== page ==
There is a long line to enter the conference center this morning. Only at the end, I realize that invited speakers (but of course!) can skip the line and stride in. The line is because of security checks. Everybody passes through a metal detector, and bags are checked. So much security for a math conference? (Later we understand why.)
We start with a string trio (guitar, violin and cello) playing live. The sound of the violin is butchered by the sound system. Then the VIPs come on stage. Chairing the award cerimony is His Majesty Juan Carlos I, King of Spain. This is not going to be like a STOC business meeting. The King is accompanied by a person in a white military uniform with lots of stripes on his shoulders. The King sits in the middle of a table on stage, flanked by congress organizers and Spanish politicians. (The minister of Research and the mayor of Madrid.) The guy with the white uniform takes a seat behind the King. Then, one by one, everybody gets up and gives a speech.
John Ball starts his speech by explaining how mathematicians talk about their work freely, without fear that their work will be stolen, and how work is appreciated solely based on its merits, not on the way it is promoted. This is how the vast majority of mathematicians work, he continues, and exceptions are rare, and noted. It might be a reference to some of the recent events around the proof of the Poincare conjecture.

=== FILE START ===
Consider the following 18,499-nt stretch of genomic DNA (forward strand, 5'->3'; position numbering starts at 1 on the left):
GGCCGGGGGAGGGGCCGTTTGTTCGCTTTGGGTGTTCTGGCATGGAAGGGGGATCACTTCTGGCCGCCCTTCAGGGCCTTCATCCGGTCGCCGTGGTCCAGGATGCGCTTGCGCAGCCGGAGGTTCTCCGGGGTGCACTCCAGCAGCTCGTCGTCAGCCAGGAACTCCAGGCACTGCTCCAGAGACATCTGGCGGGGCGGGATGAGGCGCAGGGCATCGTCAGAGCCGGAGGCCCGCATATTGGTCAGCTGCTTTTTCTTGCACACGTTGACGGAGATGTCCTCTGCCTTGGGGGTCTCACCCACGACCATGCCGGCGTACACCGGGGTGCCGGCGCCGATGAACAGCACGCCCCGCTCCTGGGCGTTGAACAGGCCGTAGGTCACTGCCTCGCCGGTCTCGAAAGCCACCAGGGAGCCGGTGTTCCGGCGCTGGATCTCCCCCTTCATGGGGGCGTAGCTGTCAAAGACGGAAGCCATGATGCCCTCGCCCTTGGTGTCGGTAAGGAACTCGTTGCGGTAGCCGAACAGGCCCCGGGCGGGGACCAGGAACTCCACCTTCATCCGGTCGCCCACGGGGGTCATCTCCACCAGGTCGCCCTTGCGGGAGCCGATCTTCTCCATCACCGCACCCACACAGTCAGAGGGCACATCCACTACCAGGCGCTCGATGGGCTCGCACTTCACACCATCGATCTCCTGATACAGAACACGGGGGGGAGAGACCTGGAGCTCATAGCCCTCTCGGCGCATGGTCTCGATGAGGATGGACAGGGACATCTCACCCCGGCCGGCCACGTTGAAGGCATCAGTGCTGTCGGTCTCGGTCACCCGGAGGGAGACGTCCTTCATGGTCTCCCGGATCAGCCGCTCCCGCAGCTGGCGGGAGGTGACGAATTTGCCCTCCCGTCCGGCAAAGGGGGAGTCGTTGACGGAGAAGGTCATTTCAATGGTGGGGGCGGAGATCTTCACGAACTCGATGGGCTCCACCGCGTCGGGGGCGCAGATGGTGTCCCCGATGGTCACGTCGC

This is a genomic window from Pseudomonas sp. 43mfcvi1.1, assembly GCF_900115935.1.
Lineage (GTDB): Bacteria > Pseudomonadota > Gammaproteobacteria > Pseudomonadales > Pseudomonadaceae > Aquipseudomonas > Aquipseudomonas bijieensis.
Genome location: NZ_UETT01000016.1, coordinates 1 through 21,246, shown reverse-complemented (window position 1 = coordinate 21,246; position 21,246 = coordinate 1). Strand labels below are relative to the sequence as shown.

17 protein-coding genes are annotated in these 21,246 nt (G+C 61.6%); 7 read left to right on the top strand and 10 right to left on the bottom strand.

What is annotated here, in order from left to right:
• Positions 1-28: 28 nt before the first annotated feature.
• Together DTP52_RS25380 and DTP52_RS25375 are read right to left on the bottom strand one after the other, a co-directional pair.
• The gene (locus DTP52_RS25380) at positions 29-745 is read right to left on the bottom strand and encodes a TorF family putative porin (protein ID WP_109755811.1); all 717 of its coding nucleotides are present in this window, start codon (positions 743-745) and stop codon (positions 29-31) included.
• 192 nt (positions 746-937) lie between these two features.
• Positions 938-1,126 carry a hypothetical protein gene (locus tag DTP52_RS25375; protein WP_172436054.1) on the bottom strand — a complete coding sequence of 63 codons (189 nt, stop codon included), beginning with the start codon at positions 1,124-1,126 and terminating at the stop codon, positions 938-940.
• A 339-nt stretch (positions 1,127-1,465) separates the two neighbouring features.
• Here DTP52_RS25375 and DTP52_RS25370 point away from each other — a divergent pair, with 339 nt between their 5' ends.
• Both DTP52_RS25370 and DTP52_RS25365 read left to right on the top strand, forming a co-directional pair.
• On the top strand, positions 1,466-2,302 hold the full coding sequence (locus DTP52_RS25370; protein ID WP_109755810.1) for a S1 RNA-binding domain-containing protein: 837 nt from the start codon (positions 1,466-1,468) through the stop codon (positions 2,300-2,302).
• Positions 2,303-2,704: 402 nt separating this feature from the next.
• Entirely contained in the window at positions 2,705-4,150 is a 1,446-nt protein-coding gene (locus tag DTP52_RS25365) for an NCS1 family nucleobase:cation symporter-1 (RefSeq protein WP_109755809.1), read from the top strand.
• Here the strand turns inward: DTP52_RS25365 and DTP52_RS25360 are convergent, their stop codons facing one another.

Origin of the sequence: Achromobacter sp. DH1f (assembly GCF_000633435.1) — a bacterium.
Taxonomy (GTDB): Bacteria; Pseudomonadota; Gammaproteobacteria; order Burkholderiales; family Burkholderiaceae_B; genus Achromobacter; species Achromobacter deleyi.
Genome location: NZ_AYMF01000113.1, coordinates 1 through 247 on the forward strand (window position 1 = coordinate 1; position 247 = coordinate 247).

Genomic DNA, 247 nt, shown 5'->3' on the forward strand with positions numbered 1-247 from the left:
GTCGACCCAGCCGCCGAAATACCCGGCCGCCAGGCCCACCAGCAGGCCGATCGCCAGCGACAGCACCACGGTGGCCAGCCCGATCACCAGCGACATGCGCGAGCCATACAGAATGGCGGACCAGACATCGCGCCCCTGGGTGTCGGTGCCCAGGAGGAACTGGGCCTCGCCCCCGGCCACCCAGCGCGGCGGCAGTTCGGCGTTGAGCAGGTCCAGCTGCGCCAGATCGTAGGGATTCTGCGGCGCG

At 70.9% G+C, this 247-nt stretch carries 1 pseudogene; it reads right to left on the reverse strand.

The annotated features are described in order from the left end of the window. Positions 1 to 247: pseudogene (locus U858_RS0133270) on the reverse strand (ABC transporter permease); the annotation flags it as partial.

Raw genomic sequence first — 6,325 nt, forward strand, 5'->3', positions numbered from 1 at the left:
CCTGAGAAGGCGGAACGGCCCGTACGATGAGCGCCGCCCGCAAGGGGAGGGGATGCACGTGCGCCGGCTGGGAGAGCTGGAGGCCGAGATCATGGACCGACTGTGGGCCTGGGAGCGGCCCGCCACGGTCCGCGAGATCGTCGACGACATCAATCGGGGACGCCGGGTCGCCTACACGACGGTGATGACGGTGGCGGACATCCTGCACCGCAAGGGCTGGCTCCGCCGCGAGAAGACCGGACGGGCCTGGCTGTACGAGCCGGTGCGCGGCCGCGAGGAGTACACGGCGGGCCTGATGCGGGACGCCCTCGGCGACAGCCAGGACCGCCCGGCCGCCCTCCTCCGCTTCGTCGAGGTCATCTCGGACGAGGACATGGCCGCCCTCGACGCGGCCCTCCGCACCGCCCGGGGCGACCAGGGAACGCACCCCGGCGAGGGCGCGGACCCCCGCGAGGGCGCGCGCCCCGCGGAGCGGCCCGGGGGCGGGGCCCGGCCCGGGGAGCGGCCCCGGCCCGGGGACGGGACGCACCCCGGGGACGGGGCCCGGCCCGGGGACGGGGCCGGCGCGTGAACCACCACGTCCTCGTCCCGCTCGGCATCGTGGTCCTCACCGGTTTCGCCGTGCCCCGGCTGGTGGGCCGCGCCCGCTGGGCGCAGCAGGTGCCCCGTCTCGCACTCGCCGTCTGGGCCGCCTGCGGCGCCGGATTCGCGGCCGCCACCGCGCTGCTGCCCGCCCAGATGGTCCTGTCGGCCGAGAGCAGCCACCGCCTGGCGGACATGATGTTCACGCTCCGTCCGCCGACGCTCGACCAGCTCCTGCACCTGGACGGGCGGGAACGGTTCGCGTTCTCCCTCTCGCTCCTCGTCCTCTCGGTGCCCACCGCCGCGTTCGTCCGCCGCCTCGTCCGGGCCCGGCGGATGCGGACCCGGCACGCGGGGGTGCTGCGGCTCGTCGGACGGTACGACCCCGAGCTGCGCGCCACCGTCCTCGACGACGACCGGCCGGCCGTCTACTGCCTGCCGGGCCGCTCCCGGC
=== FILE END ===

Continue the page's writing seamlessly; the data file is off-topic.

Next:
The mayor of Madrid starts what seems like a canned speech that he always gives at scientific/ technological events. Towards the end, however, he talks quite eloquently about the virtues of mathematics, its ability to make sense of a complex world, its commitment to truth, its trascendence of religion, race, and so on. Finally, he says, it is not just mathematicians that have to make an effort to come closer to the everyman and to explain the practical applications of mathematics. It is everybody’s civic duty to learn more about math and science. (He said it better.)
Griffiths starts by saying “One of the main activities of the IMU [the International Mathematical Union] in the last few years has been the selection of a new logo.” Hilarity ensues in the audience. (He seemingly did not mean it as a joke.) A documentary on the new logo is played.
More and more people talk, and at long last we come to the award of the Fields Medals. As expected, Terry Tao and Grisha Perelman receive the award, plus two other mathematicians that work in areas that I am not familiar with.
Perelman, is announced, has declined the Fields Medal. Someone from the back claps.
The Nevanlinna prize goes to Jon Kleinberg. This is definitely the computer science award with the most distinguished record, and I want to congratulate the committee for, once more, making an excellent choice. Congratulations to Jon too, of course.